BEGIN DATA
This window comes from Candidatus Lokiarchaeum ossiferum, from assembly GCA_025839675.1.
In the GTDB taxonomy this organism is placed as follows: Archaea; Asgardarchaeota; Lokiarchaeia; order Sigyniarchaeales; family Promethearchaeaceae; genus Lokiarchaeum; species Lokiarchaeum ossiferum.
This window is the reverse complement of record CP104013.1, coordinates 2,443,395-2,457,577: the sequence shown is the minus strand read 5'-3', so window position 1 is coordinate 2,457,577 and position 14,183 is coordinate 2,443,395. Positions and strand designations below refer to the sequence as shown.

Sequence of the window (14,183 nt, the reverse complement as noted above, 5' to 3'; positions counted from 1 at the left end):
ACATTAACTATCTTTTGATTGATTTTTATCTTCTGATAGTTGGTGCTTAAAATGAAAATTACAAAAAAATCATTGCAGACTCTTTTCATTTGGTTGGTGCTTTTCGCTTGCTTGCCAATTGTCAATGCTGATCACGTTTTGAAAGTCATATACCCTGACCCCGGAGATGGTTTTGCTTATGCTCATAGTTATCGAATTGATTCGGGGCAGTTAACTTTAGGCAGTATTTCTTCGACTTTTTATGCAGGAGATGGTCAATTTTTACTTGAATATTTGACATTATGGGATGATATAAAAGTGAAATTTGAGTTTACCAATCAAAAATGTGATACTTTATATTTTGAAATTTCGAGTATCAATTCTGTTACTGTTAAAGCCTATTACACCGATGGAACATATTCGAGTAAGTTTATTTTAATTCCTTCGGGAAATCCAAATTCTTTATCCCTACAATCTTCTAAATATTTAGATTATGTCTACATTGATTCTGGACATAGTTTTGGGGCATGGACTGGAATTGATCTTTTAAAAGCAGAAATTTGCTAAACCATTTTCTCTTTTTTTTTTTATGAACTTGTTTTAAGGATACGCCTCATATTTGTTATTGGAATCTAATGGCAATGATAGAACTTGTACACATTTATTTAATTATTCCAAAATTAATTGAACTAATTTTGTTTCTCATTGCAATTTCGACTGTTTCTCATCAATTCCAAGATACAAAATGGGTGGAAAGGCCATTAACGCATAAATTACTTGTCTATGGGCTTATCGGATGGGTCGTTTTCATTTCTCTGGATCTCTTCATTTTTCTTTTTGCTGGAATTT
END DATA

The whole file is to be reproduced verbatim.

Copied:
This window comes from Candidatus Lokiarchaeum ossiferum, from assembly GCA_025839675.1.
In the GTDB taxonomy this organism is placed as follows: Archaea; Asgardarchaeota; Lokiarchaeia; order Sigyniarchaeales; family Promethearchaeaceae; genus Lokiarchaeum; species Lokiarchaeum ossiferum.
This window is the reverse complement of record CP104013.1, coordinates 2,443,395-2,457,577: the sequence shown is the minus strand read 5'-3', so window position 1 is coordinate 2,457,577 and position 14,183 is coordinate 2,443,395. Positions and strand designations below refer to the sequence as shown.

Sequence of the window (14,183 nt, the reverse complement as noted above, 5' to 3'; positions counted from 1 at the left end):
ACATTAACTATCTTTTGATTGATTTTTATCTTCTGATAGTTGGTGCTTAAAATGAAAATTACAAAAAAATCATTGCAGACTCTTTTCATTTGGTTGGTGCTTTTCGCTTGCTTGCCAATTGTCAATGCTGATCACGTTTTGAAAGTCATATACCCTGACCCCGGAGATGGTTTTGCTTATGCTCATAGTTATCGAATTGATTCGGGGCAGTTAACTTTAGGCAGTATTTCTTCGACTTTTTATGCAGGAGATGGTCAATTTTTACTTGAATATTTGACATTATGGGATGATATAAAAGTGAAATTTGAGTTTACCAATCAAAAATGTGATACTTTATATTTTGAAATTTCGAGTATCAATTCTGTTACTGTTAAAGCCTATTACACCGATGGAACATATTCGAGTAAGTTTATTTTAATTCCTTCGGGAAATCCAAATTCTTTATCCCTACAATCTTCTAAATATTTAGATTATGTCTACATTGATTCTGGACATAGTTTTGGGGCATGGACTGGAATTGATCTTTTAAAAGCAGAAATTTGCTAAACCATTTTCTCTTTTTTTTTTTATGAACTTGTTTTAAGGATACGCCTCATATTTGTTATTGGAATCTAATGGCAATGATAGAACTTGTACACATTTATTTAATTATTCCAAAATTAATTGAACTAATTTTGTTTCTCATTGCAATTTCGACTGTTTCTCATCAATTCCAAGATACAAAATGGGTGGAAAGGCCATTAACGCATAAATTACTTGTCTATGGGCTTATCGGATGGGTCGTTTTCATTTCTCTGGATCTCTTCATTTTTCTTTTTGCTGGAATTT